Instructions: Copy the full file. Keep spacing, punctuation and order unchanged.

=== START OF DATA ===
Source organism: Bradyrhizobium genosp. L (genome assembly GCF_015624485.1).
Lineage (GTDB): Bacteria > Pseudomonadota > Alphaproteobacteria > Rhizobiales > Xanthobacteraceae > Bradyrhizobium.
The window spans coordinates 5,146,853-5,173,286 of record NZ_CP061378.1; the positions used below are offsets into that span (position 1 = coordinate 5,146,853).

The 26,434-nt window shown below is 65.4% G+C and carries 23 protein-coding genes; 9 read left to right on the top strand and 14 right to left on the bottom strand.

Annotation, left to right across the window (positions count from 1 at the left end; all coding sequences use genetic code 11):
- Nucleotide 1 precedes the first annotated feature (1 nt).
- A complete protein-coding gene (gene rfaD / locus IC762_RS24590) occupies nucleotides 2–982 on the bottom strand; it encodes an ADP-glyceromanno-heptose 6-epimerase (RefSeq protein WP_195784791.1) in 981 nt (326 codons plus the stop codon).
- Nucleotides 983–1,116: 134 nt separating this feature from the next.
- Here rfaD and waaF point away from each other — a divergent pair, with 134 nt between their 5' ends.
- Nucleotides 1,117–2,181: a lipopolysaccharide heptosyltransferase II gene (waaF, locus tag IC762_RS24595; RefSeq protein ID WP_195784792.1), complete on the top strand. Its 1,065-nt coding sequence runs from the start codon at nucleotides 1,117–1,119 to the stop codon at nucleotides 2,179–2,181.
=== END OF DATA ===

Source organism: Bradyrhizobium genosp. L (genome assembly GCF_015624485.1).
Lineage (GTDB): Bacteria > Pseudomonadota > Alphaproteobacteria > Rhizobiales > Xanthobacteraceae > Bradyrhizobium.
The window spans coordinates 5,146,853-5,173,286 of record NZ_CP061378.1; the positions used below are offsets into that span (position 1 = coordinate 5,146,853).

The 26,434-nt window shown below is 65.4% G+C and carries 23 protein-coding genes; 9 read left to right on the top strand and 14 right to left on the bottom strand.

Annotation, left to right across the window (positions count from 1 at the left end; all coding sequences use genetic code 11):
- Nucleotide 1 precedes the first annotated feature (1 nt).
- A complete protein-coding gene (gene rfaD / locus IC762_RS24590) occupies nucleotides 2–982 on the bottom strand; it encodes an ADP-glyceromanno-heptose 6-epimerase (RefSeq protein WP_195784791.1) in 981 nt (326 codons plus the stop codon).
- Nucleotides 983–1,116: 134 nt separating this feature from the next.
- Here rfaD and waaF point away from each other — a divergent pair, with 134 nt between their 5' ends.
- Nucleotides 1,117–2,181: a lipopolysaccharide heptosyltransferase II gene (waaF, locus tag IC762_RS24595; RefSeq protein ID WP_195784792.1), complete on the top strand. Its 1,065-nt coding sequence runs from the start codon at nucleotides 1,117–1,119 to the stop codon at nucleotides 2,179–2,181.